3 Ways to Beat Press Coverage in Youth Football

How do you defeat press coverage when coaching youth football?

Most non-select teams in youth football do not play press coverage with their defensive backs, as it requires very physical and athletic corners. Press coverage almost always has the defensive backs right in the face of your receivers. With the defensive backs playing very physical, they will try to get their hands on your receivers and try to jam them up at the line of scrimmage.

You may run into a team or two a season that may run press coverage part of the time or if you go play in a tournament, you may see a stacked team run press coverage all of the time. In either case if you are a good coach, you want to be prepared.

Press coverage is quite often man coverage in youth football. Remember this isn't the NFL--a defensive back can put his hands on the receiver as long as the ball is not in the air and until the receiver has made it evident he is no longer a potential blocker (after he is behind the defender).

If you throw a lot of timing routes like slants, arrows, short hitches and screens, press coverage often completely disrupts the timing and effectiveness of these plays. On longer routes the defensive strategy is to take receivers off their route paths and slow them down, giving the blitzing linebackers more time to sack the quarterback before the receiver can get open or to his spot.

Creating Space

To beat press coverage, you have to create space between your receiver and the defender. Space gives your receivers an opportunity to make a move and put additional space between themselves and the defender before the press contact can be made.

You do this by alignment, making sure your primary threat receivers are off the line of scrimmage by putting him in a flanker, slot or wing position.

The most effective way to put space between your receivers and press coverage is to then put your biggest threat receiver in motion. The motion creates additional space and if you motion under another receiver or even across the formation, the defenders often have to switch man assignments, creating havoc and creating space for your other receivers as the defense realigns.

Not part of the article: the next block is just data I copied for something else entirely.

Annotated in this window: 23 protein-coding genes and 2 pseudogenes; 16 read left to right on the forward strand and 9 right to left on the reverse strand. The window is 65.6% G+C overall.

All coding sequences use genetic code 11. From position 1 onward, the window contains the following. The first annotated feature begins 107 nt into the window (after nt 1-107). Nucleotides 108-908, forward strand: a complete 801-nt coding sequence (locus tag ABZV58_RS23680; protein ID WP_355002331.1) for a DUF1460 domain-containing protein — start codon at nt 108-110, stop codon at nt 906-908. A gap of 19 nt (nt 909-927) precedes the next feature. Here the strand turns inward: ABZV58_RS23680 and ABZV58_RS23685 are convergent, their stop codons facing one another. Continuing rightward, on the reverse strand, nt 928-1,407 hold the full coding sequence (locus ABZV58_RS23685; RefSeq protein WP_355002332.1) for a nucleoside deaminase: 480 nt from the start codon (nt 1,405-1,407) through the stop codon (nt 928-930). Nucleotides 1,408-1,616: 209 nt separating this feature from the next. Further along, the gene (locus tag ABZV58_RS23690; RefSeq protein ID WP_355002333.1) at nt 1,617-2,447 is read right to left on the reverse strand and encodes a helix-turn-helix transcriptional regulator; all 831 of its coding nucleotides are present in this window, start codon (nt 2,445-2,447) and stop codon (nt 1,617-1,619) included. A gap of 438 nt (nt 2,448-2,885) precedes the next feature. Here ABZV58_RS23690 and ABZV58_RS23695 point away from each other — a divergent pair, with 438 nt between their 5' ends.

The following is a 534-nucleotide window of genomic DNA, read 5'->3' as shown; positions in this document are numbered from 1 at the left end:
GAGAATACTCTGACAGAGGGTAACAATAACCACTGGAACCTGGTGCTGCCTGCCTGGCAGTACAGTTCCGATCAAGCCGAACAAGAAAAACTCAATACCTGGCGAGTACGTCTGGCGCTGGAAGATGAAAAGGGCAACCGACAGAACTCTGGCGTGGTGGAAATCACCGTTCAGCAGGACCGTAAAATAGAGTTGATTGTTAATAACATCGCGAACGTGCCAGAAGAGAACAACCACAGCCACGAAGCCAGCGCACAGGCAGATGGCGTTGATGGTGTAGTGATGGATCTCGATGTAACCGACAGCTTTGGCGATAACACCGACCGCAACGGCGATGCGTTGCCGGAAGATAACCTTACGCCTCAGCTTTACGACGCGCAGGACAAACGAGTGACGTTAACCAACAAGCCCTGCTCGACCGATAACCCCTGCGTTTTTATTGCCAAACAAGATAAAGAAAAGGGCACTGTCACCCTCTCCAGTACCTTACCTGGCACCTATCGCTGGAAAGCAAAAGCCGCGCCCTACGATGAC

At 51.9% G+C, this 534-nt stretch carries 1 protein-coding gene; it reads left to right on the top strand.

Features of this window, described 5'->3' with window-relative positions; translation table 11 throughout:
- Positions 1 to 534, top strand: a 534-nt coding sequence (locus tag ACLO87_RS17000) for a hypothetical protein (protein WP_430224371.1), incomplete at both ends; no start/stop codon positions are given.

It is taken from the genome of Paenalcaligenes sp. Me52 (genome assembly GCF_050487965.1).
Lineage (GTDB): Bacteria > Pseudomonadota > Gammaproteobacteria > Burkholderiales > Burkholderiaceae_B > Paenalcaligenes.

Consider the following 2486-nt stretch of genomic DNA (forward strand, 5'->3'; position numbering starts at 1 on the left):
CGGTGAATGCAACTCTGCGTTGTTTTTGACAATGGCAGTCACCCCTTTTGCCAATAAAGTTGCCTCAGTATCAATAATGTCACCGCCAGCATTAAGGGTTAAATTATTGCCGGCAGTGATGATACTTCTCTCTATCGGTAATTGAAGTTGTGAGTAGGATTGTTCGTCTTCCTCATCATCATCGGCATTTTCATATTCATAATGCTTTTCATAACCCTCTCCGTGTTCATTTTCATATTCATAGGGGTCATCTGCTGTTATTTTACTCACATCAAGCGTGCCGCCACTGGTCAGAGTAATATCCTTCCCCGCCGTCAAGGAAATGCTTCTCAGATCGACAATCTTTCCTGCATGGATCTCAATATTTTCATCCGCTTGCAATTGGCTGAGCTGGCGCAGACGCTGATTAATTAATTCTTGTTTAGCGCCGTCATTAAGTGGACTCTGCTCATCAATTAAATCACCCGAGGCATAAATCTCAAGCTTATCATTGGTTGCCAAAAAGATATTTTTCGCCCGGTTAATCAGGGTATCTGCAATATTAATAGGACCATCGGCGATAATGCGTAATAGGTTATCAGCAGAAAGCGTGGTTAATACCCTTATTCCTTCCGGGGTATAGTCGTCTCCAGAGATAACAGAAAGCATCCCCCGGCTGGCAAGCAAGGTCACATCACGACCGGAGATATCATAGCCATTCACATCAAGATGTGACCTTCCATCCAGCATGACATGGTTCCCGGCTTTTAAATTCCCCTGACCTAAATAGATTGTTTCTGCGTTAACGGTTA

Refining Technique

Another way to counteract man press coverage is by technique. First your receivers must have their hands where they can do them some good, at chest level, not at their sides. If a receiver wants to get outside, he can use a swim move to get by the defender. If he wants to go inside he can use a rip move, if he wants to run over or go to either side of the defender he can also use a club move. The receiver just uses his outside arm forearm to club the defenders hands.

If you have a dominant athletic pass catcher and the defender is less physical than your man, these are effective techniques to beat press coverage. Even if the defender is physical, he may tire of having his forearms clubbed every time he tries to put his hands on your receiver. I've seen defenders completely stop putting their hands on receivers after getting clubbed a few times in a row.

Calling the Right Plays

Against press coverage teams you always want to take vertical shots downfield early as well as run "shallow" routes.

Shallow routes are routes where the receiver runs parallel to the line of scrimmage at the heels of the defensive linemen and across the formation to the other side. We often match this with slants from both receivers from the opposite side, to create a wide open short zone we can hit the shallow receiver on, on the run. That type of route is usually wide open versus teams that use press coverage, as those teams often like to blitz linebackers as well.

Just run to that open space and make them pay for the blitz with a pass that hits very quickly and usually has some nice yards after catch possibilities. The shallow is extremely effective using motion towards the quarterback.

Many college teams we see today even run receivers behind the line of scrimmage from one side of the formation to the other, after the snap. The receiver then gets the ball in the flat for a nice safe gain. This is often done with tight ends but could easily be done with tight wings or slots.

This is something you want to work on as the season progresses because eventually you are going to run into a team that has the kids to employ press coverage. Our jobs as coaches is to make sure we put our kids are into a position to succeed.

Dave Cisar has more than 15 years of hands-on experience as a youth football coach. His book "Winning Youth Football a Step by Step Plan" was endorsed by Tom Osborne and Dave Rimington. His DVDs and book have been used by teams in all 50 states and five foreign countries to run integrity-based programs that enhance every player's football experience and win championships. Dave has spoken at over 60 coaching clinics and is always a top-ranked speaker. His web site, WinningYouthFootball.com, is one of the top destinations on the internet for youth coaches.

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